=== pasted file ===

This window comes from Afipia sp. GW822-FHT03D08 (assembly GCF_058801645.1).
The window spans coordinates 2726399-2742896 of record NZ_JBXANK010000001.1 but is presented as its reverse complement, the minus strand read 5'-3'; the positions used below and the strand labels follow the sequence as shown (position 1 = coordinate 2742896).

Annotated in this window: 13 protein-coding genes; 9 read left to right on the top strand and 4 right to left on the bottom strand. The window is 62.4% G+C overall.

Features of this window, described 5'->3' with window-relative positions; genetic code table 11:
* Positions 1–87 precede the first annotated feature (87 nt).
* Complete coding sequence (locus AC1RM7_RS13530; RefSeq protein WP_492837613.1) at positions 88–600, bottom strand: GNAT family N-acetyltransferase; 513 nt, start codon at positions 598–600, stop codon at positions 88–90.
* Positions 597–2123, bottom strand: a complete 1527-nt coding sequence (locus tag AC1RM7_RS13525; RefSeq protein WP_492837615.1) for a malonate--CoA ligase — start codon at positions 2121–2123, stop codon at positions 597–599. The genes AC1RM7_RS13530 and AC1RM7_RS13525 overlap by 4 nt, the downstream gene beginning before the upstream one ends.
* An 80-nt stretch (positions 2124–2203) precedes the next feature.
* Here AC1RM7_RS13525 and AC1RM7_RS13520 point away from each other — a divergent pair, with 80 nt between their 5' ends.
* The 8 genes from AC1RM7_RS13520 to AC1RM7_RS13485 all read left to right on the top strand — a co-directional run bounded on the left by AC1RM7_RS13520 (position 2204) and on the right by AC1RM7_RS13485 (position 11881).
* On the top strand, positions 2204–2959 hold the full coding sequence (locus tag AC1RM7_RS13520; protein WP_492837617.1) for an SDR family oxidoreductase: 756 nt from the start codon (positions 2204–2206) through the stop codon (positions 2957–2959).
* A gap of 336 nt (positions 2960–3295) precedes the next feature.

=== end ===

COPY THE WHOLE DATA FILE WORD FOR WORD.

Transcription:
This window comes from Afipia sp. GW822-FHT03D08 (assembly GCF_058801645.1).
The window spans coordinates 2726399-2742896 of record NZ_JBXANK010000001.1 but is presented as its reverse complement, the minus strand read 5'-3'; the positions used below and the strand labels follow the sequence as shown (position 1 = coordinate 2742896).

Annotated in this window: 13 protein-coding genes; 9 read left to right on the top strand and 4 right to left on the bottom strand. The window is 62.4% G+C overall.

Features of this window, described 5'->3' with window-relative positions; genetic code table 11:
* Positions 1–87 precede the first annotated feature (87 nt).
* Complete coding sequence (locus AC1RM7_RS13530; RefSeq protein WP_492837613.1) at positions 88–600, bottom strand: GNAT family N-acetyltransferase; 513 nt, start codon at positions 598–600, stop codon at positions 88–90.
* Positions 597–2123, bottom strand: a complete 1527-nt coding sequence (locus tag AC1RM7_RS13525; RefSeq protein WP_492837615.1) for a malonate--CoA ligase — start codon at positions 2121–2123, stop codon at positions 597–599. The genes AC1RM7_RS13530 and AC1RM7_RS13525 overlap by 4 nt, the downstream gene beginning before the upstream one ends.
* An 80-nt stretch (positions 2124–2203) precedes the next feature.
* Here AC1RM7_RS13525 and AC1RM7_RS13520 point away from each other — a divergent pair, with 80 nt between their 5' ends.
* The 8 genes from AC1RM7_RS13520 to AC1RM7_RS13485 all read left to right on the top strand — a co-directional run bounded on the left by AC1RM7_RS13520 (position 2204) and on the right by AC1RM7_RS13485 (position 11881).
* On the top strand, positions 2204–2959 hold the full coding sequence (locus tag AC1RM7_RS13520; protein WP_492837617.1) for an SDR family oxidoreductase: 756 nt from the start codon (positions 2204–2206) through the stop codon (positions 2957–2959).
* A gap of 336 nt (positions 2960–3295) precedes the next feature.